Schulz, J; Hirche, H-J (2007): Weighted mean depth of zooplankton measured during various cruises to the Baltic Sea. doi:10.1594/PANGAEA.758060, Supplement to:Schulz, Jan; Hirche, Hans-Jürgen (2007): Living below the halocline: strategies of deep-living species in the highly stratified brackish Bornholm Basin (central Baltic Basin). Journal of Plankton Research, 29(10), 881-894, doi:10.1093/plankt/fbm066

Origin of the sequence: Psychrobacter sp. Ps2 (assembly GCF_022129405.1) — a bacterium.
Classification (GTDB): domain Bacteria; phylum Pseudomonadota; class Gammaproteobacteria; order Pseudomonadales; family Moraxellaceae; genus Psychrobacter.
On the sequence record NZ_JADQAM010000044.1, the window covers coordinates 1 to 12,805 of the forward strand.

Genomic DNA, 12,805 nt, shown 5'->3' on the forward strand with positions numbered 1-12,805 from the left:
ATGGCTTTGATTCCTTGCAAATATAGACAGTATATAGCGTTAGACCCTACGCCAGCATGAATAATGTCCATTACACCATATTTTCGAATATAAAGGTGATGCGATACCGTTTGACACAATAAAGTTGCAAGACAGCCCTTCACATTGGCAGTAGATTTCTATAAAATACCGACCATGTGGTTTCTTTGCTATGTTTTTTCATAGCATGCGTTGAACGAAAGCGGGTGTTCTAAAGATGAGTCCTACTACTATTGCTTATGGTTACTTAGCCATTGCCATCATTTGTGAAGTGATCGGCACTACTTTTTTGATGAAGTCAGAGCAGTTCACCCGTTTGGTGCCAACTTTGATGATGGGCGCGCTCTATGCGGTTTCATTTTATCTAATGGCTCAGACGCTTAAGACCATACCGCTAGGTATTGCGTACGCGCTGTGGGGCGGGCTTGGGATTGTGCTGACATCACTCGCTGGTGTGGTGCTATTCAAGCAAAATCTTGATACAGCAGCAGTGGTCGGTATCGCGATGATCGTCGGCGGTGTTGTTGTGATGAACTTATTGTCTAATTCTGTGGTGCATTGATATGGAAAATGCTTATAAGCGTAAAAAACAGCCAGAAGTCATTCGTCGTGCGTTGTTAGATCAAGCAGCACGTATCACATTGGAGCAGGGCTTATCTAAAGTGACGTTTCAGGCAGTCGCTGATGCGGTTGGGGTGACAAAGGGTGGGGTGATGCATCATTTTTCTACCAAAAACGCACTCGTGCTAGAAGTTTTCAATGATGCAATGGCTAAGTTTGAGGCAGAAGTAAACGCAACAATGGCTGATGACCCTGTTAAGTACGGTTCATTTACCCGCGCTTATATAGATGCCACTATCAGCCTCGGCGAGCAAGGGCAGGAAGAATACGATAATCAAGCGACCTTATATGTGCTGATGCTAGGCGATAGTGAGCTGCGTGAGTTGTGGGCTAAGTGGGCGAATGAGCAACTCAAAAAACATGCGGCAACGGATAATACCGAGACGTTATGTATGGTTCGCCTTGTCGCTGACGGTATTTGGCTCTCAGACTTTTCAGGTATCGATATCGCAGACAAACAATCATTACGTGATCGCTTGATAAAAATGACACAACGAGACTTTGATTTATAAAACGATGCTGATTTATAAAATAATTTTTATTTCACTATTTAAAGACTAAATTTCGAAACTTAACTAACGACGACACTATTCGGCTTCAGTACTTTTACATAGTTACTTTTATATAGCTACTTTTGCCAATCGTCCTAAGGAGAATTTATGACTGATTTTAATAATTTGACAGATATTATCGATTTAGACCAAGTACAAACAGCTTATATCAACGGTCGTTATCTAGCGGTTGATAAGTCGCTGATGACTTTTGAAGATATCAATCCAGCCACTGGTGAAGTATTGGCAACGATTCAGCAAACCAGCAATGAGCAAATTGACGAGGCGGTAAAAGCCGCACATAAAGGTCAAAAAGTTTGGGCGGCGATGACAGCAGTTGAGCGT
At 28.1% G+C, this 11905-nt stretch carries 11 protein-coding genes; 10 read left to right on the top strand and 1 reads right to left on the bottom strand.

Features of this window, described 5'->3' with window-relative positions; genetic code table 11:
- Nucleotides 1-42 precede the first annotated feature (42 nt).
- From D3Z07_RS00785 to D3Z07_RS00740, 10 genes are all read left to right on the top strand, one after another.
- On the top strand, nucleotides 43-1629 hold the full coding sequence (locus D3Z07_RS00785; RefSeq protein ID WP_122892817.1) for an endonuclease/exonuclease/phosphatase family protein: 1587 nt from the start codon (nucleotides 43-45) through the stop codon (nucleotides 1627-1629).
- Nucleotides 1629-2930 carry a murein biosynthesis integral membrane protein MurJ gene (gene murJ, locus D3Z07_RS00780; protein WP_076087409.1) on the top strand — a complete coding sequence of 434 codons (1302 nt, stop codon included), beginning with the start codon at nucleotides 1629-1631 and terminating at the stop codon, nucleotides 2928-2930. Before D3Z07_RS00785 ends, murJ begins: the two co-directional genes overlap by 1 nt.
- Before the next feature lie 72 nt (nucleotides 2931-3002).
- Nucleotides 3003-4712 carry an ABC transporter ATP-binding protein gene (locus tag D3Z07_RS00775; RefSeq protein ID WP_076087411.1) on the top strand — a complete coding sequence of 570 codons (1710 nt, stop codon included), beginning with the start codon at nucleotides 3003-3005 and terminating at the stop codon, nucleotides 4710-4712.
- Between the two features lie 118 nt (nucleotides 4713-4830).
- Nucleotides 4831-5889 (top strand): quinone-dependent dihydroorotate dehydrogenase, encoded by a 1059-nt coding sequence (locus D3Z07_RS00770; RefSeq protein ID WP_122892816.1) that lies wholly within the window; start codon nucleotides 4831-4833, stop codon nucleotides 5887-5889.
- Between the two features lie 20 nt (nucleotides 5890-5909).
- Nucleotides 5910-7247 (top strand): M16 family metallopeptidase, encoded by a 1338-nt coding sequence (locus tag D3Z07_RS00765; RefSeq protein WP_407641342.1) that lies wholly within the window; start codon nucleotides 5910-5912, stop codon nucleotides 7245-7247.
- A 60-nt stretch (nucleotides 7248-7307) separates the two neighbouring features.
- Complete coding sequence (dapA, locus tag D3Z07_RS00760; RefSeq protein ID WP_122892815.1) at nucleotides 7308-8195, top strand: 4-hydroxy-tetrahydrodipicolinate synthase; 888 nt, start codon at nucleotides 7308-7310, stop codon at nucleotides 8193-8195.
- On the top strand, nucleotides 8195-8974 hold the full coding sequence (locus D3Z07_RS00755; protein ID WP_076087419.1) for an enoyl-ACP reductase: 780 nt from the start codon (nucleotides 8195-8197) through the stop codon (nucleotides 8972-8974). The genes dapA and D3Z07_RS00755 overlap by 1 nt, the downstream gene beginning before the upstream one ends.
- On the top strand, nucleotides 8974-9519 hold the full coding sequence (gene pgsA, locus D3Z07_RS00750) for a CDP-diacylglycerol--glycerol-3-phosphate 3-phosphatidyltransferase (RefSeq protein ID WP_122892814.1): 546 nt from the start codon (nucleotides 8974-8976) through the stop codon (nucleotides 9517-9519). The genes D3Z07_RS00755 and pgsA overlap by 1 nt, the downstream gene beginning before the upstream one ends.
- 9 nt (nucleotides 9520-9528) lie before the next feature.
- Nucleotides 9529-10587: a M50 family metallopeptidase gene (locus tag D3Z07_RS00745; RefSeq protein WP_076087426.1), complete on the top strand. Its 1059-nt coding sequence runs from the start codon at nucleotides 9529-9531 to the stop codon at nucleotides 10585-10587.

The Baltic Sea is the largest brackish water area of the world. On the basis of the data from 16 cruises, we show the seasonal and vertical distribution patterns of the appendicularians Fritillaria borealis, Oikopleura dioica and the cyclopoid copepod Oithona similis, in the highly stratified Bornholm Basin. These species live at least temporarily below the permanent halocline and use different life strategies to cope with the brackish environment. The cold-water species F. borealis is abundant in the upper layers of the water column before the thermocline develops. With the formation of the thermocline abundance decreases and the specimens outlast higher temperatures below the halocline. Distribution and strategy suggest that F. borealis might be a glacial relict species in the Baltic Sea. Although Oikopleura dioica is only abundant during summer, O. similis is present all year round. Both species have in common that their vertical distribution is restricted to the waters below the halocline, most likely due to their requirements of higher salinities. We argue that the observed strategies are determined by ecophysiological constraints and life history traits. These species share an omnivorous feeding behaviour and the capability to utilise a spectra of small particles as food. As phytoplankton concentration is negligible below the halocline, we suggest that these species feed on organic material and heterotrophic organisms that accumulate in the density gradient of the halocline. Therefore, the deep haline waters in the Baltic Sea represent a habitat providing shelter from predation and food supply for adapted species that allows them to gather sufficient resources and to maintain populations.